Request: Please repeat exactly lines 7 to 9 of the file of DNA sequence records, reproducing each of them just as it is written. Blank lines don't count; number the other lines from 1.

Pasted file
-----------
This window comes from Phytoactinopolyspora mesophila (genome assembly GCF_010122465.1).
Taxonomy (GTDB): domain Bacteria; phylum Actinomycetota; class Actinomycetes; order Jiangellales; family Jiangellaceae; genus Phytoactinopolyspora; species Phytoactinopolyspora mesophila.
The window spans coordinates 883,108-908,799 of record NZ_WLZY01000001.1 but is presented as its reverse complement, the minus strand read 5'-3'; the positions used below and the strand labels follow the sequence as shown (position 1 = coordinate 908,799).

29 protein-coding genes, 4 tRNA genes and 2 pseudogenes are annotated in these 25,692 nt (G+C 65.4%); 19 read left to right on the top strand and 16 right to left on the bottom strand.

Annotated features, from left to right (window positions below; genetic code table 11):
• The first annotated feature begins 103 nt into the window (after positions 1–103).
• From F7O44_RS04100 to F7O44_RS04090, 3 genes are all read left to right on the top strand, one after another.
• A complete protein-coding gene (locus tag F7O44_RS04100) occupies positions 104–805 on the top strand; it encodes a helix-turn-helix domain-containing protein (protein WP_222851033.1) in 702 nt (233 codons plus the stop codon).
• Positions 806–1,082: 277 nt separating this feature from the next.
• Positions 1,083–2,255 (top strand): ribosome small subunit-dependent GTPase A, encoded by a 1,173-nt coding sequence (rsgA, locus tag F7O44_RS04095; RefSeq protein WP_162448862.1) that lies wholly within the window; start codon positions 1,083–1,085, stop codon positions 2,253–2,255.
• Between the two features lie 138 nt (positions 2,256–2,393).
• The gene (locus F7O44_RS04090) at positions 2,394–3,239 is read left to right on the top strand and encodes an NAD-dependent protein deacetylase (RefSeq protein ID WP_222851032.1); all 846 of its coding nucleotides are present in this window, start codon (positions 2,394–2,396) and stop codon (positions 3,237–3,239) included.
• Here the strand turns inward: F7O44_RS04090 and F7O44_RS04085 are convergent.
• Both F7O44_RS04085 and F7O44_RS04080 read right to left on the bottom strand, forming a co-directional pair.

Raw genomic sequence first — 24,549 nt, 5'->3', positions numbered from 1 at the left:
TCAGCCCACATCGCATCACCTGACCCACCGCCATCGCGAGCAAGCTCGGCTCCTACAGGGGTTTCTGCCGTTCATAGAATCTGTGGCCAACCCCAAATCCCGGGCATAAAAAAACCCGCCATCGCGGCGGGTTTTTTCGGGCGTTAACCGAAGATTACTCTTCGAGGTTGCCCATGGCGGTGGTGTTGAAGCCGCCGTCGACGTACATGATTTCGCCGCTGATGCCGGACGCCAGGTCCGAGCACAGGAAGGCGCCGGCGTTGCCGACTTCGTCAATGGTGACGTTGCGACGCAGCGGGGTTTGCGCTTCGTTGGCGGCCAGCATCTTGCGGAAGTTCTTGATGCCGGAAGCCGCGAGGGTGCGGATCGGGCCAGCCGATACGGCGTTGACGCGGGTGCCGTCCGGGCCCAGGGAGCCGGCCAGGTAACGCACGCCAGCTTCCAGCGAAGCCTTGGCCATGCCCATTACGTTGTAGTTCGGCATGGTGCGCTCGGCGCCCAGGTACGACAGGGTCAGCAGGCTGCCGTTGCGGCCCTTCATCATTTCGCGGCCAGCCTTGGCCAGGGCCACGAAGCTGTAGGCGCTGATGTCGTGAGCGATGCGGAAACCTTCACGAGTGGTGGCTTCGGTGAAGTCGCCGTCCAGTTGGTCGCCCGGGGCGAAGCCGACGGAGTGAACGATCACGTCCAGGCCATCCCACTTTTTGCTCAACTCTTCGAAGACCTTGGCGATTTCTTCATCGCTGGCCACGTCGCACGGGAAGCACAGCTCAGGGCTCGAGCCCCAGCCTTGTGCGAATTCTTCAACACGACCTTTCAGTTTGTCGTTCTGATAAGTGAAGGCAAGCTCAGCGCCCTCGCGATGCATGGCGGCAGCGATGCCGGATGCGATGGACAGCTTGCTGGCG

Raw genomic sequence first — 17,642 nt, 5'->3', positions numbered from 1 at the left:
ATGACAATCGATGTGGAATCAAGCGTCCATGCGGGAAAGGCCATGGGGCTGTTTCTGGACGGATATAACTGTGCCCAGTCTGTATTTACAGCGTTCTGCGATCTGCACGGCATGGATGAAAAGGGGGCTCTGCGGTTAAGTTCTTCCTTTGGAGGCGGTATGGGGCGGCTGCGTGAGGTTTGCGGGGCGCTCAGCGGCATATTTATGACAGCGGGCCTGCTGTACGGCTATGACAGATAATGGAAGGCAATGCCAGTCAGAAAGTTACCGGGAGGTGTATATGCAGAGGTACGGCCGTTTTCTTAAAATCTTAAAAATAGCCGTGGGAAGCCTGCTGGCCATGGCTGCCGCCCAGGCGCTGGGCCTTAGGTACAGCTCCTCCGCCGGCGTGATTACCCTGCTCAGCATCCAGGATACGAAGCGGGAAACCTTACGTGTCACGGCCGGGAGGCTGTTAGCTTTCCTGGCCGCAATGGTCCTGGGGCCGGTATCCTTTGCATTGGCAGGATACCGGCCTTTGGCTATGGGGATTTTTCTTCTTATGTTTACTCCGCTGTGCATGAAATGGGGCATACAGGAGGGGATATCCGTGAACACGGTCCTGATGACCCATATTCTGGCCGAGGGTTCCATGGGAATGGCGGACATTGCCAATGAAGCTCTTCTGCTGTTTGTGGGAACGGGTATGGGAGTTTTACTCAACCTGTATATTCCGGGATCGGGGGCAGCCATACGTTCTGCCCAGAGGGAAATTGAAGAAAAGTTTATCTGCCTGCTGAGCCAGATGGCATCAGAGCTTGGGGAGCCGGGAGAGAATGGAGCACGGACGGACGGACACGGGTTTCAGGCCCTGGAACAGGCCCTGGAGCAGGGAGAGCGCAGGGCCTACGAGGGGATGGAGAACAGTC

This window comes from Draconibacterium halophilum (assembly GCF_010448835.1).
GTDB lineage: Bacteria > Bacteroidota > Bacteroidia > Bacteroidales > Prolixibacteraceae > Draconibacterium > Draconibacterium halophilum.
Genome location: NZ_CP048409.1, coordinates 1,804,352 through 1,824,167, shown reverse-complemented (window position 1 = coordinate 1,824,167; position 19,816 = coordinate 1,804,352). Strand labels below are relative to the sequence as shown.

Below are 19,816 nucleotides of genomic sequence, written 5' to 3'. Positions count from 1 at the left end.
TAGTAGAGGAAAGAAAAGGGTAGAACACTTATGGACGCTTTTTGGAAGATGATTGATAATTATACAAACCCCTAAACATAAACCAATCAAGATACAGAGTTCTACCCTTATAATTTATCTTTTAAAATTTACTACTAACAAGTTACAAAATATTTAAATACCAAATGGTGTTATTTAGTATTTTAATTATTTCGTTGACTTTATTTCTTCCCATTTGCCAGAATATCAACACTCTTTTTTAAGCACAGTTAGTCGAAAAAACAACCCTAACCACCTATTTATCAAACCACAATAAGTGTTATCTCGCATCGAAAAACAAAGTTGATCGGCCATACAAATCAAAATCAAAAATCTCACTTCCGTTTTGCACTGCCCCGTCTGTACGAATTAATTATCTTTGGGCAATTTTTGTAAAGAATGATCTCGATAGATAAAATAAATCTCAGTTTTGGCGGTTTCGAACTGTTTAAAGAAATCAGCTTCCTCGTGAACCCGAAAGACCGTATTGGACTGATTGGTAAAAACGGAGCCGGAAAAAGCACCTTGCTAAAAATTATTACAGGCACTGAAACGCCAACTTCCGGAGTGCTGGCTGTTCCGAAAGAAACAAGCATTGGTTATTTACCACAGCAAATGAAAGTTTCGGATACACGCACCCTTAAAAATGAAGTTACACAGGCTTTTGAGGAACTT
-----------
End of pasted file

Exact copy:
• From F7O44_RS04100 to F7O44_RS04090, 3 genes are all read left to right on the top strand, one after another.
• A complete protein-coding gene (locus tag F7O44_RS04100) occupies positions 104–805 on the top strand; it encodes a helix-turn-helix domain-containing protein (protein WP_222851033.1) in 702 nt (233 codons plus the stop codon).
• Positions 806–1,082: 277 nt separating this feature from the next.